The Relationship Between Art and Health

Nov 4, 2021

UMD public health students raise awareness about the role of the arts in health.

A growing body of research suggests that the arts have a positive impact on health and well-being. UMD public health students have been examining this topic and are sharing their knowledge this month to celebrate International Arts in Health Month.

Ladona Tornabene—Associate Professor

Ladona Tornabene, associate professor in the Department of Applied Human Sciences, has long been passionate about art and health. It led her to design the “Arts in Public and Community Health” course at UMD.

The new class delves into this growing discipline and the ways that engaging with the arts can improve well-being as well as assist in disease prevention and treatment. This is reinforced by the increased emphasis that the World Health Organization and the Centers for Disease Control are placing on how the arts promote/impact health, according to Tornabene.

Students from the class prepared a month-long series of educational social media posts to raise awareness about art in health. The content illustrates the broad impact the arts can have, from helping people to establish healthier eating habits to suicide prevention and the promotion of justice and equity.

A UMD student photo contest is also happening in the first two weeks of November. The contest is organized by public health student Hope Krumrei, who is the 2021-22 Society for Public Health Education (SOPHE) Collegiate Champion for UMD. Her role involves organizing events to promote topics in public health on campus, along with her fellow student and SOPHE mentor Amy Harris.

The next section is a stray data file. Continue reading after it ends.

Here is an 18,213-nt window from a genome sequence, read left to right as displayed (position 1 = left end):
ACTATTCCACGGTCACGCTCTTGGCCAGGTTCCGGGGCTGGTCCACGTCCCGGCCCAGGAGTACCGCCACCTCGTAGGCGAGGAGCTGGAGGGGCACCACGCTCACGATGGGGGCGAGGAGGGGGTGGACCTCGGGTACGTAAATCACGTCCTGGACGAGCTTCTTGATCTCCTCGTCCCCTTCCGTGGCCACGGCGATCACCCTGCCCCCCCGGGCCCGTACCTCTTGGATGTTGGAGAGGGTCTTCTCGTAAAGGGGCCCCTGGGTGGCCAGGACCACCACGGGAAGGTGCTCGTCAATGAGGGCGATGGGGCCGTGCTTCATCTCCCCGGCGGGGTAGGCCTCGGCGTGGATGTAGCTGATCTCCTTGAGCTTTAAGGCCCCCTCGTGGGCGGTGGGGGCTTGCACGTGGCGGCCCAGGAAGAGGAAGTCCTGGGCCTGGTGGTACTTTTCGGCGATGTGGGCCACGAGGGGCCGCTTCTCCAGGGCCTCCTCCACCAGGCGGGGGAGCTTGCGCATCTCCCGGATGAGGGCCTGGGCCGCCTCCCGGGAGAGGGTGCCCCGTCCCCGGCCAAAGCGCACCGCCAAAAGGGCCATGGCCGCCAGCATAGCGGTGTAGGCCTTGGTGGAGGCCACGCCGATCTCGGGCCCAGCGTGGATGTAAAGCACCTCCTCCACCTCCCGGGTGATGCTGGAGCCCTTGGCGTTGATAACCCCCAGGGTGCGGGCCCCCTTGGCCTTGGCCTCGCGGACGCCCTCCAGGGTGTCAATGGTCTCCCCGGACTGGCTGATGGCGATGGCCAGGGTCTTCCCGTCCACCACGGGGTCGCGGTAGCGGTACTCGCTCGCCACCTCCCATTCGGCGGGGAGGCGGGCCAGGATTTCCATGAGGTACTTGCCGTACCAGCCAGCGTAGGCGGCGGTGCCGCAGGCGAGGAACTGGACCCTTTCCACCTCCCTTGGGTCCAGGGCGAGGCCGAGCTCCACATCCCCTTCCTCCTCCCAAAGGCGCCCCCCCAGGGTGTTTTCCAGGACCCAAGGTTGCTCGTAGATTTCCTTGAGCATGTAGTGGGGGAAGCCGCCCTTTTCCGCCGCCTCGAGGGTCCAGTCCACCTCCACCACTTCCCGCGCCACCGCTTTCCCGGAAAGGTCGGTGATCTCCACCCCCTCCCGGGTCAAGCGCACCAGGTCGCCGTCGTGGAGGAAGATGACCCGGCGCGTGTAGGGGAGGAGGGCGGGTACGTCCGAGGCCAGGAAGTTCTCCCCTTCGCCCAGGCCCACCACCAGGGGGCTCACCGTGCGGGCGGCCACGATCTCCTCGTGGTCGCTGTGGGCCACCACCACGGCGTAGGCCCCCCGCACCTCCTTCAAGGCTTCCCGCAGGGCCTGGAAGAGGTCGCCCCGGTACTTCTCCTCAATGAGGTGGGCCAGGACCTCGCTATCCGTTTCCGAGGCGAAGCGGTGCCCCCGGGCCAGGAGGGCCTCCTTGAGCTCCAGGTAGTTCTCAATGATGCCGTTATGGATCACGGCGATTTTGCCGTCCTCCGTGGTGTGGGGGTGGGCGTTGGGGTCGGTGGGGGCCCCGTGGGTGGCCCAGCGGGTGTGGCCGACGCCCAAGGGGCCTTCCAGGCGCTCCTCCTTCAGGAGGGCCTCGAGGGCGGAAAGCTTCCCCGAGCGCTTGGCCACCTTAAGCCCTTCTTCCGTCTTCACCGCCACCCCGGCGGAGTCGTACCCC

Arts in Health Month: November is International Arts in Health Month! "Using the arts to promote, maintain, or improve wellbeing."

The pair brainstormed the idea for the photo contest where students submit photos that illustrate how art impacts their health. As an incentive, they’re offering a $50 gift card to Bulldog Pizza for the winning submission.

“A picture is worth 1000 words, you can say a lot with images,” Krumrei says, adding that she’s looking forward to seeing the different interpretations of how art impacts people throughout the UMD community.

“Art can be very powerful,” she says. “And art is connected to health in ways we can’t always necessarily see.”

Watch the SOPHE Collegiate Champion Facebook and Instagram pages in November for more contest details and to see projects from the Arts in Community and Public Health course.

About the Public Health program.